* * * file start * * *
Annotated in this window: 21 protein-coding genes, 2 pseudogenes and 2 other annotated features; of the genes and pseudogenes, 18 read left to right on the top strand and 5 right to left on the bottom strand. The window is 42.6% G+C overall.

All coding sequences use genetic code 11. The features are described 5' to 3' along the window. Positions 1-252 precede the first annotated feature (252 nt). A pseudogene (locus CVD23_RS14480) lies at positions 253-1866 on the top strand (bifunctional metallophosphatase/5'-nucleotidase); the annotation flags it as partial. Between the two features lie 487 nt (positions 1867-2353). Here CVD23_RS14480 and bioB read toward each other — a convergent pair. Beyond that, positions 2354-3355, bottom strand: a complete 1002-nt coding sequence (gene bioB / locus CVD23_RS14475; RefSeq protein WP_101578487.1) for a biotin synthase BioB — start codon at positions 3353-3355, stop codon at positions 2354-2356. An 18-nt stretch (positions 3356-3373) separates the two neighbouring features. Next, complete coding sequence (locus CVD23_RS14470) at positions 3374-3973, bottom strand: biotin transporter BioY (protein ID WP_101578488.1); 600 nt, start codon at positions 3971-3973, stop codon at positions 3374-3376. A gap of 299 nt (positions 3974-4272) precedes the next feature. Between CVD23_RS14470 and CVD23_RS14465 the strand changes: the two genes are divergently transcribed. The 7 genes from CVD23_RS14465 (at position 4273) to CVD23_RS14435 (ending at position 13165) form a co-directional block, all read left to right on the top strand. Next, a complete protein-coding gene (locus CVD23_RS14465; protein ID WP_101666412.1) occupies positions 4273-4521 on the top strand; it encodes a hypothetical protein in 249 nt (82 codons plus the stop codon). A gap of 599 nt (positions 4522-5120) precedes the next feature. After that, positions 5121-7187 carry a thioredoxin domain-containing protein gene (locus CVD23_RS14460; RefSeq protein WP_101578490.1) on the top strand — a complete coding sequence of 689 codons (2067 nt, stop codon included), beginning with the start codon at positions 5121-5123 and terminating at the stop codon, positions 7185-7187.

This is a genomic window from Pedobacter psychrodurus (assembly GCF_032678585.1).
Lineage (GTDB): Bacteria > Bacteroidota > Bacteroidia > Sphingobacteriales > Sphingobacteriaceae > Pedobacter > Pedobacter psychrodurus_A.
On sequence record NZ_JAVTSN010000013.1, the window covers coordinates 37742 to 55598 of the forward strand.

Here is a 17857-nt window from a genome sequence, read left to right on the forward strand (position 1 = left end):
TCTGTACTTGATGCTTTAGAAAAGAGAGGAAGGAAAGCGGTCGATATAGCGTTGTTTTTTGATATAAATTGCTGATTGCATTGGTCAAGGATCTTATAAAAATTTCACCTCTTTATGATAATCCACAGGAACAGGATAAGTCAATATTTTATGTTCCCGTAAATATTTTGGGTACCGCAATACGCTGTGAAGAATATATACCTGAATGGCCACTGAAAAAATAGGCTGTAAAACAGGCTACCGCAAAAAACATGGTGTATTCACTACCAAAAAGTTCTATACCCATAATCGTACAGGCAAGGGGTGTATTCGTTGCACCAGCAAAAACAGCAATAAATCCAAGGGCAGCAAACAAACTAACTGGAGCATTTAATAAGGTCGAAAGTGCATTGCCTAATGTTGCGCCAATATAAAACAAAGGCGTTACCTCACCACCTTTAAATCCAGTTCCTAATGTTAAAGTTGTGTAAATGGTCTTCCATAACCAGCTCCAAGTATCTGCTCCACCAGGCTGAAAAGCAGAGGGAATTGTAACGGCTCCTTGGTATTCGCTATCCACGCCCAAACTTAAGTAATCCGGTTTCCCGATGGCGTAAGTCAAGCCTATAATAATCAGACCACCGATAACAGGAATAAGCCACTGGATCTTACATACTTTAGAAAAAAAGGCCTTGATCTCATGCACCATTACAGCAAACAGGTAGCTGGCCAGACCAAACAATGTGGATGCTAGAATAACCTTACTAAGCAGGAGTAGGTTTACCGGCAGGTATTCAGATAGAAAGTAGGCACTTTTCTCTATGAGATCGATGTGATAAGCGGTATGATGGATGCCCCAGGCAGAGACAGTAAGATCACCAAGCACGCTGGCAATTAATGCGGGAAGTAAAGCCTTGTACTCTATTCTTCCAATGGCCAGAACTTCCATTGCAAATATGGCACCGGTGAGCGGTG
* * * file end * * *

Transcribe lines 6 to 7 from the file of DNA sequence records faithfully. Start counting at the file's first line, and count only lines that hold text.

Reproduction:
Here is a 17857-nt window from a genome sequence, read left to right on the forward strand (position 1 = left end):
TCTGTACTTGATGCTTTAGAAAAGAGAGGAAGGAAAGCGGTCGATATAGCGTTGTTTTTTGATATAAATTGCTGATTGCATTGGTCAAGGATCTTATAAAAATTTCACCTCTTTATGATAATCCACAGGAACAGGATAAGTCAATATTTTATGTTCCCGTAAATATTTTGGGTACCGCAATACGCTGTGAAGAATATATACCTGAATGGCCACTGAAAAAATAGGCTGTAAAACAGGCTACCGCAAAAAACATGGTGTATTCACTACCAAAAAGTTCTATACCCATAATCGTACAGGCAAGGGGTGTATTCGTTGCACCAGCAAAAACAGCAATAAATCCAAGGGCAGCAAACAAACTAACTGGAGCATTTAATAAGGTCGAAAGTGCATTGCCTAATGTTGCGCCAATATAAAACAAAGGCGTTACCTCACCACCTTTAAATCCAGTTCCTAATGTTAAAGTTGTGTAAATGGTCTTCCATAACCAGCTCCAAGTATCTGCTCCACCAGGCTGAAAAGCAGAGGGAATTGTAACGGCTCCTTGGTATTCGCTATCCACGCCCAAACTTAAGTAATCCGGTTTCCCGATGGCGTAAGTCAAGCCTATAATAATCAGACCACCGATAACAGGAATAAGCCACTGGATCTTACATACTTTAGAAAAAAAGGCCTTGATCTCATGCACCATTACAGCAAACAGGTAGCTGGCCAGACCAAACAATGTGGATGCTAGAATAACCTTACTAAGCAGGAGTAGGTTTACCGGCAGGTATTCAGATAGAAAGTAGGCACTTTTCTCTATGAGATCGATGTGATAAGCGGTATGATGGATGCCCCAGGCAGAGACAGTAAGATCACCAAGCACGCTGGCAATTAATGCGGGAAGTAAAGCCTTGTACTCTATTCTTCCAATGGCCAGAACTTCCATTGCAAATATGGCACCGGTGAGCGGTG